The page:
Chris Paul OK in Oklahoma City after being shocked by Rockets trade: ‘I love to hoop’
The Thunder star discusses his exit from Houston and embracing rebuild
NEW ORLEANS – Chris Paul doesn’t have realistic championship hopes with the Oklahoma City Thunder this season. He no longer plays in a city with cachet like Los Angeles or Houston, though Bricktown is cool. And for the first time during his 15-year career, he’s playing away from his wife and kids.
But the 34-year-old point guard is keeping it all in perspective. In fact, Paul is OK with being part of a rebuilding situation.
“I love to hoop too much,” Paul told The Undefeated after scoring 16 points and dishing eight assists in a 107-104 win over the New Orleans Pelicans on Sunday. “The way my mind is, as long as we’re on the court we have a chance to win. That’s the way I’ve always been. That’s the way I always will be. I’m just grateful to be hooping. … It could be a lot worse.”
Paul was traded by the Houston Rockets to the Oklahoma City Thunder in July. While the nine-time All-Star describes his stint in Houston as two of the best years of his career, the Rockets suffered another playoff disappointment last season and Paul heard the rumors that he could be traded to Oklahoma City. Still, Paul expected to remain in Houston considering he was in the midst of a lucrative four-year contract extension. Paul told The Undefeated that Rockets general manager Daryl Morey also told him he would be returning this season. But days later, Paul was dealt to the Thunder along with four first-round picks in exchange for Russell Westbrook. The trade would reunite Rockets star James Harden with his former Thunder teammate.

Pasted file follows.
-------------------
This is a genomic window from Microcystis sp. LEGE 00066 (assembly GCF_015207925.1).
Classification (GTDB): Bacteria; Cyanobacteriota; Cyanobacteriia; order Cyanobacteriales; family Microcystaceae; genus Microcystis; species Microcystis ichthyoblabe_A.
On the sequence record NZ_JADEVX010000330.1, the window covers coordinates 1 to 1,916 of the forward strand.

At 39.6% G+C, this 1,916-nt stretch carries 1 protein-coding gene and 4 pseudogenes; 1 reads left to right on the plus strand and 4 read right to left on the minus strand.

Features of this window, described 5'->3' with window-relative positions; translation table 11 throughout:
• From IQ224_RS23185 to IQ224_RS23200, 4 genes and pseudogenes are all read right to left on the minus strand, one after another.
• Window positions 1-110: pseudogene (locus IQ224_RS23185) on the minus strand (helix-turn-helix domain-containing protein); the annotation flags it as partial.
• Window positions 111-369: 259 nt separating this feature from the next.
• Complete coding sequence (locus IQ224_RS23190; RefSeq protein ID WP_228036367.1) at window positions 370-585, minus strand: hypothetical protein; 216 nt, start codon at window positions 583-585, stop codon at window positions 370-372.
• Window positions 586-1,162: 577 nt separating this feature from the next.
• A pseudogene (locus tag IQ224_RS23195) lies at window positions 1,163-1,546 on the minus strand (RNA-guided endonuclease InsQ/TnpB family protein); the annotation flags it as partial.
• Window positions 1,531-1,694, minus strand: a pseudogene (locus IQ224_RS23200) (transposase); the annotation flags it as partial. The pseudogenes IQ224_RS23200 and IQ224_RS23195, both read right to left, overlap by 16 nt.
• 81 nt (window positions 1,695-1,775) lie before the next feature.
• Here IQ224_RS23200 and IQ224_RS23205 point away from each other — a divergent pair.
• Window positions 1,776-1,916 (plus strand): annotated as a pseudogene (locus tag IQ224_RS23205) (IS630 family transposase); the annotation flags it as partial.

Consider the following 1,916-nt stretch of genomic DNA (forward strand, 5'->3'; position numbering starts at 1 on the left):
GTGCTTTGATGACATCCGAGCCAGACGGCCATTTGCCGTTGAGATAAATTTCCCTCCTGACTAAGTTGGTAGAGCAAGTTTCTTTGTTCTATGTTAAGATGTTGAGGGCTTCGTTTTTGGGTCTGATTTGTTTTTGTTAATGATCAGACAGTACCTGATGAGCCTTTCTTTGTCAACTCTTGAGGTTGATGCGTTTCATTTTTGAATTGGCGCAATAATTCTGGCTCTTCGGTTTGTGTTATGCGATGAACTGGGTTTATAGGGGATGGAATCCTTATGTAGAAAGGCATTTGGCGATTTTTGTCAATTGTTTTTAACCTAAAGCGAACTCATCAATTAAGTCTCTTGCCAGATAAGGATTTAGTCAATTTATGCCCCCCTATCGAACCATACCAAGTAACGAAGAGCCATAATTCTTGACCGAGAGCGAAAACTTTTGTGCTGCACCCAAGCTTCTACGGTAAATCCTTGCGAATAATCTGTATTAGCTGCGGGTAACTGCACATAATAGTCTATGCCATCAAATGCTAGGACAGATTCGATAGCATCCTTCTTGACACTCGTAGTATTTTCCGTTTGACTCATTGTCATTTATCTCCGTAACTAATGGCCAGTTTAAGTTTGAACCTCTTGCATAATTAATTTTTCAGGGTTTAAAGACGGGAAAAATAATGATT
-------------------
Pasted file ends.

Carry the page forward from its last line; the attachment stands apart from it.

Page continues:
“My initial reaction?” Paul said with a laugh. “I was shocked. Truth be told, I just talked to Daryl a couple days before the trade and he said he wasn’t going to trade me [to Oklahoma City]. That’s funny because that is going to be the alert that pops up on everybody’s phone because nobody knows that. But what the hell, I just said it.”
Morey declined comment on Paul, saying he was told he wouldn’t be traded to the Thunder, but sources close to the Rockets say Morey told Paul days before the trade there was a “slim chance” he could be dealt to the Thunder and that message may have been misinterpreted. Morey had hoped the Thunder would add a third team, preferably the Miami Heat, where Paul could land on a playoff contender. But no other team joined the Paul-Westbrook deal.
Morey did tell The Undefeated that he appreciated Paul’s time in Houston.
“Chris got us as close to winning a title as we’ve been since Hakeem Olajuwon,” he said. “He was a great Rocket. I wish him the best going forward. I am a big fan of Chris. I have nothing but love for him.”
It is no secret that Paul and Harden did not see eye to eye last season. Sources said the two feuded when the Rockets lost to the Golden State Warriors in the second round of the 2019 playoffs. Paul acknowledged that he and Harden “haven’t really talked” since he was traded.
“It’s life. It happens. It is what it is. But I wish him nothing but the best,” Paul said.
It is not uncommon for veteran NBA players with respected resumes to balk after being dealt to rebuilding situations. For example, former Golden State Warriors forward Andre Iguodala has not suited up for the rebuilding Memphis Grizzlies while seeking a trade after being dealt this offseason. But Paul got right to work in Oklahoma City, where he has been embraced by a fan base that knows him well. Paul was the fourth overall pick by the New Orleans Hornets in the 2005 draft. But in the aftermath of Hurricane Katrina, the Hornets played Paul’s first two seasons primarily in Oklahoma City while New Orleans recovered.